Barrick and Tanzania reach proposal to settle country’s row with Acacia
Canada’s Barrick Gold (TSX:ABX) (NYSE:GOLD) and Tanzania have arrived at a plan to settle disputes between the miner’s 63.9%-owned Acacia Mining (LON:ACA) and the country's government, which includes a $300 million payment to resolve tax claims in the East African nation.
Among the proposals put forward, Barrick offered to create a local operating company in Tanzania and share economic benefits from Acacia's operations with the Tanzanian government on a 50-50 basis.
"Significant amounts of real value have been destroyed by this dispute and, in Barrick's view, this proposal will allow the business to focus on rebuilding its mining operations in partnership with their respective stakeholders," Barrick Chief Executive Officer Mark Bristow said in the statement.
Acacia Mining has been waiting for the Canadian gold giant to negotiate a settlement with President John Magufuli, after he forced it to stop exports of concentrate in early 2017.
Bristow took the helm of Barrick in January following a merger with Randgold Resources, the Africa-focused company he built into one of the world’s largest gold producers.
Acacia Mining, Tanzania's No.1 gold producer, and the country’s government have engaged in a long-dragged dispute over tax evasion, breach of environmental regulations, money laundering, corruption and other issues.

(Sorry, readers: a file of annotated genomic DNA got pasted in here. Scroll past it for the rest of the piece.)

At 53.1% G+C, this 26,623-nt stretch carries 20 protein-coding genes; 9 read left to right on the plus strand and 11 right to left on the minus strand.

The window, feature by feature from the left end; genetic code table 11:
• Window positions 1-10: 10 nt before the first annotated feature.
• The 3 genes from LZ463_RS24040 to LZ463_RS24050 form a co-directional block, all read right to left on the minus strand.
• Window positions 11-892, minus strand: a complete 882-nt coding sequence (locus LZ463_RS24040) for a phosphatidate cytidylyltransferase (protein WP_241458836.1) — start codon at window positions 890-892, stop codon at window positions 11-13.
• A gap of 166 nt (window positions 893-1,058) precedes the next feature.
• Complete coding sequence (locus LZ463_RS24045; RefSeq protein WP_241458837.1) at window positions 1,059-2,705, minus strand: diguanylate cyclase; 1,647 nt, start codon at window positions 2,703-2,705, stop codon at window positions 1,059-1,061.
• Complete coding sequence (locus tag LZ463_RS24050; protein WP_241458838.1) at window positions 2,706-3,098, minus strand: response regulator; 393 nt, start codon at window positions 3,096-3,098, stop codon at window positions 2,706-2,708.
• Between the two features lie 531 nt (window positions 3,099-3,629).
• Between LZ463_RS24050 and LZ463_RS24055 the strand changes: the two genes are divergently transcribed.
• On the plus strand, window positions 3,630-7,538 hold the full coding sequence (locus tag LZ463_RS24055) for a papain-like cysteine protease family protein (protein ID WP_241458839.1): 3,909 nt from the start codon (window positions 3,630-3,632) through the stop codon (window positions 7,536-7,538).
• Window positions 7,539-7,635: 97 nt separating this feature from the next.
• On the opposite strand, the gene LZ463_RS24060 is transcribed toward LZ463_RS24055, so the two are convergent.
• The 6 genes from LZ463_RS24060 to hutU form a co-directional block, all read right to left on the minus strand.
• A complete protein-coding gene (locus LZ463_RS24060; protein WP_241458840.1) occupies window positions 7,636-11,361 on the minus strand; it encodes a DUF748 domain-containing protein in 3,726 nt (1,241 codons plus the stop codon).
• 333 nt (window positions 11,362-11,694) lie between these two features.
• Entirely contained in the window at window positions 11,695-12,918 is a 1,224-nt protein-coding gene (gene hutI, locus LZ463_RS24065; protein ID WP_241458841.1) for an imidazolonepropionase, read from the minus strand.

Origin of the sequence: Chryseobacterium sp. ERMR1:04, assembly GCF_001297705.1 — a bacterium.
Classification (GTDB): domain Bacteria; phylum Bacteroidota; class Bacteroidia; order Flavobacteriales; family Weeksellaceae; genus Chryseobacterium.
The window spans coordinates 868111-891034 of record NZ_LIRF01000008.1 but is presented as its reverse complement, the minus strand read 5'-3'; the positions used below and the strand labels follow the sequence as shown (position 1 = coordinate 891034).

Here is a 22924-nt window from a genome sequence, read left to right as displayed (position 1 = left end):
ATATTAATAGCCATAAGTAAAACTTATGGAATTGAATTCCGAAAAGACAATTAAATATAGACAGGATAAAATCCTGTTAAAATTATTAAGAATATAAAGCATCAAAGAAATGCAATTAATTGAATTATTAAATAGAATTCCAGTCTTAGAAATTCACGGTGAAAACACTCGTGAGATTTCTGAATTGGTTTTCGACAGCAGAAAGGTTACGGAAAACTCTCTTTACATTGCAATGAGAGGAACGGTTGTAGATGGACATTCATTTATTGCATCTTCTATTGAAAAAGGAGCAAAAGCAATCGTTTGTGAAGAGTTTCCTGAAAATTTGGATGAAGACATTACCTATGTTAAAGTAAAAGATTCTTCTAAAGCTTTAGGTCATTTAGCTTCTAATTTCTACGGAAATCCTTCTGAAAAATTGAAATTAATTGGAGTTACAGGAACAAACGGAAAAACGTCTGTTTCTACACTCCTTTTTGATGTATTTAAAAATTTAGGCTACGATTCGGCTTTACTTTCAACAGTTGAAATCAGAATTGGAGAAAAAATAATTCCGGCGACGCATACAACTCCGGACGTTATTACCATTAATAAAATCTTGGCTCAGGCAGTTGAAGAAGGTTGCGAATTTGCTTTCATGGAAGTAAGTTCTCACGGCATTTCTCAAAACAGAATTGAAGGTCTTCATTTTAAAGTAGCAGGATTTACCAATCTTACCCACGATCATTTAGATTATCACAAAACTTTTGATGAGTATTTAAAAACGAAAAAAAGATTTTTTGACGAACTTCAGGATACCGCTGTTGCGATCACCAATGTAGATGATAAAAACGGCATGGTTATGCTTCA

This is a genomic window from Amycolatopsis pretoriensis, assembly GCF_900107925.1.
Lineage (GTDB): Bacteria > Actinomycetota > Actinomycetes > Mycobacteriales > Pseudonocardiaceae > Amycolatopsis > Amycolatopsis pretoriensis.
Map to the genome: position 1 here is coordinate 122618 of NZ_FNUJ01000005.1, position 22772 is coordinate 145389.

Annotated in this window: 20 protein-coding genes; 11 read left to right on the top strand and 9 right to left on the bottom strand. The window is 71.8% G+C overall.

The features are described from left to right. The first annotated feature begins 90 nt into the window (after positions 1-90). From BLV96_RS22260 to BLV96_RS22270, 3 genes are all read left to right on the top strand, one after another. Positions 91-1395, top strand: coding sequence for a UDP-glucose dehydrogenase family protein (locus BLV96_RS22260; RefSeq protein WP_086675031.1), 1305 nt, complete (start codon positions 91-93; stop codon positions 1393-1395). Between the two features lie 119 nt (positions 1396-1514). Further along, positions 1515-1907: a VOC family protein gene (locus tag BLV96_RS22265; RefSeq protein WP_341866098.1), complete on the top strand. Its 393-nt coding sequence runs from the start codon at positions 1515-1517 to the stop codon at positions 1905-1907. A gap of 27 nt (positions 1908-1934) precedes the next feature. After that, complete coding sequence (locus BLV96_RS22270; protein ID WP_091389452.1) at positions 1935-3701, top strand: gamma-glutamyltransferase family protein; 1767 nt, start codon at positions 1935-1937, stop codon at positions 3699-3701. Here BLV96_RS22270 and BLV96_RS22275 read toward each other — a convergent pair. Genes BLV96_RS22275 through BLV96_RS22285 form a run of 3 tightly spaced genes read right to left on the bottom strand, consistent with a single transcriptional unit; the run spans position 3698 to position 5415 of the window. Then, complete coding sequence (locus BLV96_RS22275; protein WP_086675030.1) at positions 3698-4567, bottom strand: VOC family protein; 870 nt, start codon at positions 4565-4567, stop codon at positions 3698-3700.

The African miner has been waiting for the Canadian gold giant to negotiate a settlement with President John Magufuli, after he forced it to stop exports of concentrate in early 2017.
That year, Tanzania’s government banned exports of unprocessed metal and slapped the miner with a $190 billion tax bill— equal to almost two centuries worth of revenue.
In October, Acacia was hit with fresh charges of money laundering and corruption and some of its employees were detained. And only last month, fined the miner 300 million Tanzanian shillings (about $129,144) over allegations of breaching environmental rules by its North Mara operation.
The plan for settling the longstanding dispute between the parties will soon be presented to Acacia's independent directors, Barrick said.
“Work is under way to finalize the definitive agreements needed to give effect to the proposal. To become effective, the proposal and those agreements must be approved by Acacia and the Government of Tanzania, in keeping with applicable laws and regulations,” it said.
Acacia's shares climbed 4.4% to 235 pence on the news and were trading at 234.30p by 1:00pm London time.